traffic noun Meaning in Cambridge Business English Dictionary
Cambridge Dictionaries online Cambridge Dictionaries online

The most popular online dictionary and thesaurus for learners of English

Meaning of "traffic" - Business English Dictionary

See all translations

traffic

noun [U]
 
 
/ˈtræfɪk/
TRANSPORT all the vehicles that are on a road or all the aircraft, trains, or ships that are along a route or in an area at a particular time: air/rail/road traffic All commercial air traffic in the area has been cancelled. Rome has a video tracking system installed to help reduce traffic congestion. Banks study migration and traffic trends in deciding where to locate branches.
TRANSPORT, COMMERCE people or goods transported by road, air, train, or ship, as a business: The loss of passenger and freight traffic to ferries and low cost airlines have forced Eurotunnel to produce yet another recovery programme.
IT the amount of data moving between computers or systems at a particular time: We need a telecom infrastructure that can handle fast-growing internet traffic. They need to convert to broadband to cope with the growing volume of data and voice traffic.
MARKETING the number of people buying goods or using a service at a particular time: Many casino companies produced solid earnings from heavy traffic during the New Year's holiday. The sites that are attracting traffic are professional blogs.
the illegal trade of goods or people: the brutal trade in human traffictraffic in/of sth Most of the traffic of narcotics is not detected.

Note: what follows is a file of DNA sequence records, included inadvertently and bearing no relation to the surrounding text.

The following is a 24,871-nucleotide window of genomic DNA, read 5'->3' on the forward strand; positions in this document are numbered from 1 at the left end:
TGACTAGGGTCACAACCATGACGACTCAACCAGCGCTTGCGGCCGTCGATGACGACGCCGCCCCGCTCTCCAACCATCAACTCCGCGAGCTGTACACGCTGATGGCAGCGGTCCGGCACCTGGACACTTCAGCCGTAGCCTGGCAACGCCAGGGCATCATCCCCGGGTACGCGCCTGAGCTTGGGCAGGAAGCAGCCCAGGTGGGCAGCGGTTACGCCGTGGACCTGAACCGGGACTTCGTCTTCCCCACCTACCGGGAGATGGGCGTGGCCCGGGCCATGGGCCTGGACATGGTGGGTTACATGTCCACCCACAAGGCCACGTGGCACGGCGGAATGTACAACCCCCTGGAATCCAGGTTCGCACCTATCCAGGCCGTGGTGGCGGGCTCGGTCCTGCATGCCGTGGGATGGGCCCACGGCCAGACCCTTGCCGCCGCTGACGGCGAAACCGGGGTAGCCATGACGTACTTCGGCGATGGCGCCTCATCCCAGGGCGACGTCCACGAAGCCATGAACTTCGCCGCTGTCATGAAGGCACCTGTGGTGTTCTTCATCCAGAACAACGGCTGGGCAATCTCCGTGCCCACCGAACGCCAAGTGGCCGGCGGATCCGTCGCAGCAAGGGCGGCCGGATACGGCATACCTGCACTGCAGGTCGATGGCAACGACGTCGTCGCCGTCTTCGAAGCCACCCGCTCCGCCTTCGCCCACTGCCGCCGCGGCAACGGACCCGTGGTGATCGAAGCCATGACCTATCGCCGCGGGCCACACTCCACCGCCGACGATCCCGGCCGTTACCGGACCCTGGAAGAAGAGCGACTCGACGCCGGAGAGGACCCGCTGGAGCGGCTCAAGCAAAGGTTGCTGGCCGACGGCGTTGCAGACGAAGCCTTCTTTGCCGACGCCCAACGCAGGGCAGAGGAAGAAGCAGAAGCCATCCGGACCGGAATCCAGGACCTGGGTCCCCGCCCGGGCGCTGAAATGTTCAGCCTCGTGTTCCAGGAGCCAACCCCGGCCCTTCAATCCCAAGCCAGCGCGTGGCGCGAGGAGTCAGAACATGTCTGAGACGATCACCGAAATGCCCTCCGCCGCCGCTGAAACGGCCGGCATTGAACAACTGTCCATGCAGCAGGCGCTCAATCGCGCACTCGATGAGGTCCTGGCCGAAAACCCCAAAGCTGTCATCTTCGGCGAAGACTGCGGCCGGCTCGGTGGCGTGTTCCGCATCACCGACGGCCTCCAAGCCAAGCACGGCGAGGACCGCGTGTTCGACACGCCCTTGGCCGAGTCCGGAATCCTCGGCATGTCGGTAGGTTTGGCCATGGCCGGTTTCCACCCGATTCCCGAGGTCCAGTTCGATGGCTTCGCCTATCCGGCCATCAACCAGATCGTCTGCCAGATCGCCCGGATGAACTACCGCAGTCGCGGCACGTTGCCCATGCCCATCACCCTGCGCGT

→  See also foot traffic , page traffic , store traffic
(Definition of traffic noun from the Cambridge Business English Dictionary © Cambridge University Press)
What is the pronunciation of traffic?
Add Cambridge dictionaries to your browser to your website

Definitions of “traffic” in other dictionaries

Word of the Day
child benefit

money received regularly by families from the government to help pay for the costs of taking care of children

Word of the Day

Are you a glass-half-full person? (Everyday Idioms)
Are you a glass-half-full person? (Everyday Idioms)
by Kate Woodford,
July 29, 2015
A reader of this blog recently asked for a post on idioms that are used in everyday English. This seemed like a reasonable request. After all, if you are going to make the effort to learn a set of English idioms, you want those idioms to be useful. The question, then, was

Read More 

responsible luxury noun
responsible luxury noun
August 03, 2015
high-end, green tourism and hospitality Jumeirah’s ‘responsible luxury’ approach is an example of a sustainable travel experience – future guests will enjoy the environment as much as today’s.

Read More